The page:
Those attending a Funeral Mass will find it very similar to their Sunday Mass with a few additions.  You have the Liturgy of the Word and the Liturgy of the Eucharist.   If this is the first time the body is coming into the Church, the Rite of Reception takes place at the start of the Mass.  During this rite, a pall is placed on the casket and the casket is blessed with holy water prior to processing to the front of the church.  However, if the body is cremated, the pall is not utilized.  After the Liturgy of the Eucharist; the Funeral Mass ends with Commendation Prayers.   This Funeral Liturgy Outside of Mass has most of the same components except the Liturgy of the Eucharist is omitted.

Often, people ask if they can have a eulogy at the Funeral Liturgy.  The Archdiocese of Denver does allow for one short eulogy just prior to the Commendation Prayers, and it must be noted that the ideal time for the eulogies is at the Vigil.

The focus of the Funeral Liturgy is on God’s love for us.  There is no greater example of His love than Jesus dying on the cross for each of us.   This is what we celebrate at every Mass.  We have one final opportunity to participate in this celebration at our Funeral Mass.  Do you really want to miss out on that celebration?   I don’t!   I don’t want to miss the opportunity for the graces that come forth, nor the opportunity for my loved one to fill the void of loss with faith.

Deacon Marc Nestorick
Outreach Manager
Catholic Funeral & Cemetery Services of Colorado

For more information, visit our website: https://cfcscolorado.org/services/funeral/

The Catholic Church on Natural Burial / “Green Burial” │ Funeral Facts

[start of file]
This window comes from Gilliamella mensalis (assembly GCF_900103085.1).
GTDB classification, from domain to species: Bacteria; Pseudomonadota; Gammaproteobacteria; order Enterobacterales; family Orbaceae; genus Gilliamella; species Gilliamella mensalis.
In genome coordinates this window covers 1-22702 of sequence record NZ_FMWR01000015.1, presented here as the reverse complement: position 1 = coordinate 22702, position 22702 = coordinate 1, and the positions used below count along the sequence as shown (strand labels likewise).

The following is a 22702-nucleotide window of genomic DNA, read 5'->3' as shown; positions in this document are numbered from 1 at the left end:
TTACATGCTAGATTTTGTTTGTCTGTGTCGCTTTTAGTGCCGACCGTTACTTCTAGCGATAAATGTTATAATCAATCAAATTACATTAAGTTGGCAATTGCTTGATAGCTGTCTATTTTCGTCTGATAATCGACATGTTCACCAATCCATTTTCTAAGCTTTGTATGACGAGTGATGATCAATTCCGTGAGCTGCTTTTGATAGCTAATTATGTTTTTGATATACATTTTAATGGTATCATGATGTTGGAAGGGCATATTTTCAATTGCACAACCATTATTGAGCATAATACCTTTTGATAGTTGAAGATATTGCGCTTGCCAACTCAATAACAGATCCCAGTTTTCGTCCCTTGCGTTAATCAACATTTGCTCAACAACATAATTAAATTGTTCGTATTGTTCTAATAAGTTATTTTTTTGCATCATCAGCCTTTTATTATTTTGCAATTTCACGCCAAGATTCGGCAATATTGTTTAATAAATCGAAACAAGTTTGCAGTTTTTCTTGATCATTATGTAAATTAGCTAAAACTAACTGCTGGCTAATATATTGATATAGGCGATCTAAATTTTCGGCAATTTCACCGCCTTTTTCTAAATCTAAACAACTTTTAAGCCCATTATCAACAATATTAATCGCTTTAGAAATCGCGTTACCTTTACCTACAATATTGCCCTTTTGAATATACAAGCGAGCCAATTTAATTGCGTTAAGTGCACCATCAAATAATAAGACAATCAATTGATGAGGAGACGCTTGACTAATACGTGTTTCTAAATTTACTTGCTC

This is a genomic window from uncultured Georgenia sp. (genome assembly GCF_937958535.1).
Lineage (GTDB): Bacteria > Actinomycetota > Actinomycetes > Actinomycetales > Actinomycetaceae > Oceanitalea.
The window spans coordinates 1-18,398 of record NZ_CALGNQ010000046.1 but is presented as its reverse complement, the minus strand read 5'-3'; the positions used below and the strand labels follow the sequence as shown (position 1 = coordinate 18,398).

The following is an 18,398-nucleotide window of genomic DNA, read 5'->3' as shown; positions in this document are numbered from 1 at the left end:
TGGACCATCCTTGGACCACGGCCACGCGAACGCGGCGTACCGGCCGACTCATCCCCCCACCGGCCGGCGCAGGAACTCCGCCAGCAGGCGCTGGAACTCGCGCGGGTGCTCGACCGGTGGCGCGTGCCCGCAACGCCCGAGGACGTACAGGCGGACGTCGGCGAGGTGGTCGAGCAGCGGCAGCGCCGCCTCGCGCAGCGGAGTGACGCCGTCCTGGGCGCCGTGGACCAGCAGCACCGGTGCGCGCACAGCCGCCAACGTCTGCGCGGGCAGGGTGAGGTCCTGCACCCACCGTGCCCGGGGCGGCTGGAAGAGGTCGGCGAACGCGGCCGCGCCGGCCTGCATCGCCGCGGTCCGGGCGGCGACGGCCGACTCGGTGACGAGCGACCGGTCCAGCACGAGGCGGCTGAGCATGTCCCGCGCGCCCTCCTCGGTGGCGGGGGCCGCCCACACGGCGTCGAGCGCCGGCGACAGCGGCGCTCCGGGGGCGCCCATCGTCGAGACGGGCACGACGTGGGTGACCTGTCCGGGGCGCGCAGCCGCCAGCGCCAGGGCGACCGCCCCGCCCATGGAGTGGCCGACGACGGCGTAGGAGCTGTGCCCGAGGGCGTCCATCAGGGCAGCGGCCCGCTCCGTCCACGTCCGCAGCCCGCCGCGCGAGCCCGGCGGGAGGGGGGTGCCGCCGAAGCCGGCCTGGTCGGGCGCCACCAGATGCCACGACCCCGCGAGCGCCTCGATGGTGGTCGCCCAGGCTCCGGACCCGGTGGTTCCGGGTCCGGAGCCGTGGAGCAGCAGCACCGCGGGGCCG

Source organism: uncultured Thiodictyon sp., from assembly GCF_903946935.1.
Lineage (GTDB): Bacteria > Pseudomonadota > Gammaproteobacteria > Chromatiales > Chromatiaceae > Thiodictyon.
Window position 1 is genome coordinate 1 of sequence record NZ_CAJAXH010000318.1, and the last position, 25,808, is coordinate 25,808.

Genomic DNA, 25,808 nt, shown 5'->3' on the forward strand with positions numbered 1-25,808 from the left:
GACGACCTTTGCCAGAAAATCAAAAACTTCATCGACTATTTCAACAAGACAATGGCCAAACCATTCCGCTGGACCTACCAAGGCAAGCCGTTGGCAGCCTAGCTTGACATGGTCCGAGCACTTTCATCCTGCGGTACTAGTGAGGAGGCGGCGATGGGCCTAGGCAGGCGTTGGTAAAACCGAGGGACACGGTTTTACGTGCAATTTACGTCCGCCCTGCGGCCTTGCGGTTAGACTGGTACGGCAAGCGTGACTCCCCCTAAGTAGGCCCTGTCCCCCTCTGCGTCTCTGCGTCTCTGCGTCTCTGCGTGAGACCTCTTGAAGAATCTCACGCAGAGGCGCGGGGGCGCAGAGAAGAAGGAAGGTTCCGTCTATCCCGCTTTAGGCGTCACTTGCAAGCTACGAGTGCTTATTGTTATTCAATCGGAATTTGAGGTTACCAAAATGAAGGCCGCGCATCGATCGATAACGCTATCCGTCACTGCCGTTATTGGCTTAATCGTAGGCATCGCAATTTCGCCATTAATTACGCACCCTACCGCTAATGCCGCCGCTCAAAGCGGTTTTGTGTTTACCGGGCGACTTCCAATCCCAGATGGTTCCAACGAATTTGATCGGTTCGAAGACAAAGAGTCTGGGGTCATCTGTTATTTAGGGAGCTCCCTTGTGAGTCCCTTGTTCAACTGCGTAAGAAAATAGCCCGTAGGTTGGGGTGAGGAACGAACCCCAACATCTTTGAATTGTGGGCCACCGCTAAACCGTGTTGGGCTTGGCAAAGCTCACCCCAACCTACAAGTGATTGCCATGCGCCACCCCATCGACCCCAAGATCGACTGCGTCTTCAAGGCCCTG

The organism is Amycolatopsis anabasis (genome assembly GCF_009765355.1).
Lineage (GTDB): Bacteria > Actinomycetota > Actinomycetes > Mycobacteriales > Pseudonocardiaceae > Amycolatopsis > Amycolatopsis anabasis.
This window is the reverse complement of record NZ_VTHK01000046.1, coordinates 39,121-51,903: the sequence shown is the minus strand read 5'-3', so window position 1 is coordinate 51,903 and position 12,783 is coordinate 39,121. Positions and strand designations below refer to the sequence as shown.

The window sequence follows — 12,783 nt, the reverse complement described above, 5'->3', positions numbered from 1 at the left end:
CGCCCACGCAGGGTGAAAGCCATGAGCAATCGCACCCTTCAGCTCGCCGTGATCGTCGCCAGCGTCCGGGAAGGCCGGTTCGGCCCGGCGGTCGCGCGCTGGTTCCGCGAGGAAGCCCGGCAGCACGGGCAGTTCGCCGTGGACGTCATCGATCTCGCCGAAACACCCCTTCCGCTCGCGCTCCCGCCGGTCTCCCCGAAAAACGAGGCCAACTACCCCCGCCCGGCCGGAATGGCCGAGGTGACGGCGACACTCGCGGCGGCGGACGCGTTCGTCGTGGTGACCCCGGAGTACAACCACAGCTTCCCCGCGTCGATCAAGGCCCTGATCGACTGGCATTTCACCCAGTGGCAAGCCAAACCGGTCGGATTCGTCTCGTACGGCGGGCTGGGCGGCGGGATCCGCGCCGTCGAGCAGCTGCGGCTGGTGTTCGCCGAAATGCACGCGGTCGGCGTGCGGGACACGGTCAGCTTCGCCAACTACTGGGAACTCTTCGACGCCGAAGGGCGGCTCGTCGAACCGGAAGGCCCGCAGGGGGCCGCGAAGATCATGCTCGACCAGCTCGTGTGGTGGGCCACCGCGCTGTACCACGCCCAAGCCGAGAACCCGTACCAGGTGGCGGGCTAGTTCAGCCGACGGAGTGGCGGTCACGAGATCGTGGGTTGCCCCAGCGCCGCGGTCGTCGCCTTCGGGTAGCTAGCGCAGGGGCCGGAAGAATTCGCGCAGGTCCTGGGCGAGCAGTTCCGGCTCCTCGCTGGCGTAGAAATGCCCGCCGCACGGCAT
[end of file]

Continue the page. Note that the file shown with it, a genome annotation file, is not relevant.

Below is a transcript the the video:

Hello and welcome to the funeral facts with Deacon Marc

We’ve been going on about a three-week now this is our 4th edition around the final disposition. We talked about what his final disposition? The traditional ways of final disposition, the not so traditional but permitted ways, and then last week we talked about non options and why they were non option.

This week we’re going to talk about a question that like goes on the fringe of all that and it all comes down to how do you define this answer.

Is natural burial permitted?

And anytime, I get that question all the time, can I have natural burial? and first thing I gotta ask them is: what do you consider a natural burial? because in many cases they go back into the composting and different things like that when we’ve already talked about that and that’s not a go and this is why it’s not a go, but we can do an environmentally friendly burial and the church embraces and encourages us to respect the environment and to be environmental friendly so natural burial done properly within the Catholic view is something that is greatly permitted.

So what is a natural burial that is environmentally friendly and aligned with Catholic teaching? And so I can talk about a couple of different things first of all, you don’t have to be embalmed. You can say no to embalming we don’t have to have all those chemicals in your body we don’t have to have all those chemicals in the world you can say no to embalming.